A popular but flawed argument is that “health care is a right, not a privilege.” Health care is neither a right nor a privilege. Rather, we all have the right to seek medical treatment through voluntary trade or charity.
Ironically, those who claim health care is “a right and not a privilege” support policies that make it a privilege. When government enforces an alleged “right” to health care, the political class decides what health care is and when it’s appropriate for people to get it. That is, health care becomes a privilege granted by those in charge.
For example, Canadian authorities deemed Bill Murray of Alberta “too old” for a hip procedure — and prohibited him from paying for it himself.
Health care is not a right. Rights are freedoms of action, not entitlements to what others produce. A “right” to health care violates the rights of those who produce it.
“Health care” consists of diagnoses and treatments by highly-trained medical professionals. It involves sophisticated products, instruments, and tests designed and developed at great investment, effort, and cost by scientists, engineers, and entrepreneurs. That is, people produce health care.
Nor is medical care a privilege. A privilege is something authority figures permit us to do at their discretion. No one considers auto repair to be a right, but it’s absurd to consider it “a privilege.” No one grants you the “privilege” of having money to repair your car. Rather, if you want to own a functioning car, you must take responsibility to finance its repair by earning wealth. The same goes for medical treatment. As Mark Twain said, “the world owes you nothing” — adults must take responsibility to finance medical treatment they want. People who choose to become parents are also responsible for paying for their children’s medical treatment.
There’s no right to health care, just as there’s no right to happiness. But the pursuit of happiness is a right. Similarly, everyone has the right to pursue medical treatment through voluntary exchange with those who produce it. We also have the right to protect ourselves against medical expenses as we see fit. Low-premium catastrophic insurance is just one option. Others include more costly comprehensive health plans, paying a retainer at a cash-only clinic, or obtaining membership in a health care co-op or health care sharing ministry.
Yet when politicians seek to guarantee health care as a right, they decide what qualifies as appropriate medical treatment. Whether you get the treatment you want depends on the discretion of authorities.
That is, health care becomes a privilege.
What do authorities consider to be appropriate treatment? The White House Council of Economic Advisers aims to reduce spending by eliminating “high cost, low-value treatments.” Since government pays the cost, “value” means value to the political class. Consider Oregon’s Prioritized List of Health Services under Medicaid, where the highest priority treatments correlate well with politically powerful interest groups. Or better yet, listen to the president’s health advisor, Dr. Ezekiel Emanuel. He suggests that “services that promote the continuation of the polity … are to be socially guaranteed as basic.” So your health is merely a means of supporting the political power structure, and hence insurance means having politically connected friends.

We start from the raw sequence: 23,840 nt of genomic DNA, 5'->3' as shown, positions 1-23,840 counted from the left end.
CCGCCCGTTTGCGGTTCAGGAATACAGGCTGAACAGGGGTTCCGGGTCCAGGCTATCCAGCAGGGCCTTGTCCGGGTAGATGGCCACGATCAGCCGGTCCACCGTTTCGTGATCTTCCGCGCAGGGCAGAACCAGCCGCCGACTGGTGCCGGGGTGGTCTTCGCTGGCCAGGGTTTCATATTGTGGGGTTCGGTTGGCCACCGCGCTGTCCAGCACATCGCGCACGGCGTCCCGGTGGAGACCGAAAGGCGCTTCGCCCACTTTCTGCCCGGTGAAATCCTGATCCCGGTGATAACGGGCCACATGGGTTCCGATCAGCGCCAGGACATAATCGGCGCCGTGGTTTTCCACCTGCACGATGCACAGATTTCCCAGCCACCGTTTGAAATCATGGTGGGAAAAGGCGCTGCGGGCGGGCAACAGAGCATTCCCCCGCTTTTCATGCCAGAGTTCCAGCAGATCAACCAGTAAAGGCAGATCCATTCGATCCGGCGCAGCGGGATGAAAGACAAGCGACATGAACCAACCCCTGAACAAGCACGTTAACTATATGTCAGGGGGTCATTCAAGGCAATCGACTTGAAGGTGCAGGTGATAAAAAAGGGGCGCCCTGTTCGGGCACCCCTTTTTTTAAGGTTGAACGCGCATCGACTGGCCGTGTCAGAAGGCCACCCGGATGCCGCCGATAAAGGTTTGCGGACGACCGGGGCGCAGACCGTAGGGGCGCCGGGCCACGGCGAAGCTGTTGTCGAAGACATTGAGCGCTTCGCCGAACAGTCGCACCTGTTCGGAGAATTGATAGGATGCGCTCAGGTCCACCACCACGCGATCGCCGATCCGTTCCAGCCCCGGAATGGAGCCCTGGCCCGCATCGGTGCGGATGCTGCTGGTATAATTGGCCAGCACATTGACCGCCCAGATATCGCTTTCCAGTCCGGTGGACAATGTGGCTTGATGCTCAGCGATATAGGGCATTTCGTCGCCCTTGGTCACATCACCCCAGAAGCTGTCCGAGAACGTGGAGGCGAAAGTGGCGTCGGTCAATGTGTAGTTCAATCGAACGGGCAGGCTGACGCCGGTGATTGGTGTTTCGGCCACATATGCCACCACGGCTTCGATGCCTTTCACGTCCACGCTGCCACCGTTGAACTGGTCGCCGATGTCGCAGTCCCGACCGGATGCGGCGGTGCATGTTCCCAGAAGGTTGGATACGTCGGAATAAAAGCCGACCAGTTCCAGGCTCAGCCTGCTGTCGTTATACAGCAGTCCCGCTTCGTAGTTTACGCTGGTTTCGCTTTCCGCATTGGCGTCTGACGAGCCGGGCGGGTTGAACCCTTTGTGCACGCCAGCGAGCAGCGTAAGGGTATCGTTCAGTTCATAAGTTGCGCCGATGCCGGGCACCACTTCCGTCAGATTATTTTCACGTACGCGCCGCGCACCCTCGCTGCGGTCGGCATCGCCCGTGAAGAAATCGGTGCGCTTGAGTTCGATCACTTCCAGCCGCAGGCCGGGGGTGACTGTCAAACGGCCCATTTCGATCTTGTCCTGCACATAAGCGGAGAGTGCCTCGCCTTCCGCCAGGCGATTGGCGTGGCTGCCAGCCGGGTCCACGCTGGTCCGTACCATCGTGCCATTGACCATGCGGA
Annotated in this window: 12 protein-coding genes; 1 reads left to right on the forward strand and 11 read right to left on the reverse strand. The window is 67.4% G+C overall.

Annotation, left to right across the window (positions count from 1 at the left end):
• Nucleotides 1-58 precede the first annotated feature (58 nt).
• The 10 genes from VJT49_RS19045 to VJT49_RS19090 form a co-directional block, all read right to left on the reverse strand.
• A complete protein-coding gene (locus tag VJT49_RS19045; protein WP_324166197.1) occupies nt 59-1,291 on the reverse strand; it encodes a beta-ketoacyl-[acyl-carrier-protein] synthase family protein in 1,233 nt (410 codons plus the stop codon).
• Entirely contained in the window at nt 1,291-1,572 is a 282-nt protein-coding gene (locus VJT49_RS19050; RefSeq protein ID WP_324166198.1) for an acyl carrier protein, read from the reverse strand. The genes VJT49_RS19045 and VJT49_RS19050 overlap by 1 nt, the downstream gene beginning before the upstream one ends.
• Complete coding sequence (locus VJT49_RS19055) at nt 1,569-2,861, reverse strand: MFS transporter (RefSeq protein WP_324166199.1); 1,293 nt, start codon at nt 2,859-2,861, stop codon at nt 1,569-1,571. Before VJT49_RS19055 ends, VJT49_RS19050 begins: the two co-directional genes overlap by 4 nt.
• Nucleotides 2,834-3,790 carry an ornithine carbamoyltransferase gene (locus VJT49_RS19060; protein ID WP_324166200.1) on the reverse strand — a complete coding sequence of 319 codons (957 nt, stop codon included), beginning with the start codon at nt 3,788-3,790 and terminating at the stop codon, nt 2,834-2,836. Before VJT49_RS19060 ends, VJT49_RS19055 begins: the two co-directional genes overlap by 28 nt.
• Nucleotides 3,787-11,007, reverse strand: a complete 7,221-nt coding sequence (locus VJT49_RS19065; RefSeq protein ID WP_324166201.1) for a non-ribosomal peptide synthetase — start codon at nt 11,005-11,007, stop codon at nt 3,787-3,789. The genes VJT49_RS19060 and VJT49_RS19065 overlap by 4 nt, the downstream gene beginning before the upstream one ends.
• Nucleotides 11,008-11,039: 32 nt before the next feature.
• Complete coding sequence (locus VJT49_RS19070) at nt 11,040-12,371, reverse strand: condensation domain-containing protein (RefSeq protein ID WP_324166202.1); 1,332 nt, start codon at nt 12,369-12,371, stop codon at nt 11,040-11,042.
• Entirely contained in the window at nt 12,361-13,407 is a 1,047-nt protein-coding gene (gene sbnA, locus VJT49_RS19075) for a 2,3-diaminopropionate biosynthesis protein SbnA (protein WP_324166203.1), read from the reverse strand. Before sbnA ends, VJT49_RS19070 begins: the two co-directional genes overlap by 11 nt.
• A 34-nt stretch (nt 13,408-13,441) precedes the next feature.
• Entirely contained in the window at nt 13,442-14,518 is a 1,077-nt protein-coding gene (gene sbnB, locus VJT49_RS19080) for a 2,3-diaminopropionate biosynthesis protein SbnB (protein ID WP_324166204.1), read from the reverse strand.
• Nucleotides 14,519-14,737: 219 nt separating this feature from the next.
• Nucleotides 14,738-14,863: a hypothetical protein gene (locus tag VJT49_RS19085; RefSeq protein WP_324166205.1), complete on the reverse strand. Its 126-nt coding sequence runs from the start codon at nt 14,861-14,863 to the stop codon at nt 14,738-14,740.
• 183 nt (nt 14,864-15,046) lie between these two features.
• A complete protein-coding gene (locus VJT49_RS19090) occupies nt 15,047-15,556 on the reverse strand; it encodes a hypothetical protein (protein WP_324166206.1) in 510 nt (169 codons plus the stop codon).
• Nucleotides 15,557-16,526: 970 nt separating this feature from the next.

Talk about privilege.
But surely trying to guarantee health care as “a right” provides rich and poor equal access? Not so fast. The Guardian reports that in England, “the poorer you are, and the more socially deprived your area, the worse your care and access to it is likely to be.” The same goes for Canada. The National Bureau of Economic Research concludes that “Canada has no more abolished the tendency for health status to improve with income than have other countries. Indeed, the health-income gradient is slightly steeper in Canada than it is in the U.S.”
One might object that insurance companies also make medical care a privilege by denying care. Yet we can blame political controls for granting insurance companies such power. For example, tax law punishes us for buying a policy directly from an insurer if we don’t like the one or two insurance plans most employers offer. If you want to purchase insurance directly, you are forbidden from buying a more affordable policy available in another state.
Tax law also favors insurers by punishing those who save to pay directly for medical expenses while favoring comprehensive health plans that pay for routine and predictable expenses. Not only does this discourage price competition and prudent consumption of treatment, it further empowers insurance companies over your medical choices.
In a free market for insurance, we could buy the insurance product that best fits our needs and risk preferences. Absent policies that shield insurers from competition and accountability, insurance companies would scramble to make products to attract customers. Not only would they compete on price and the size of their network, but also on reputation and transparency. For example, consumers might prefer policies that spell out as explicitly as possible what procedures and medications are covered and are not covered, and objective criteria by which they cover newly developed medications and treatments.
Health care is neither a privilege nor a right. Yet individuals have the right to purchase medical treatment and products that insure against medical expenses. Politicians should focus on respecting this right.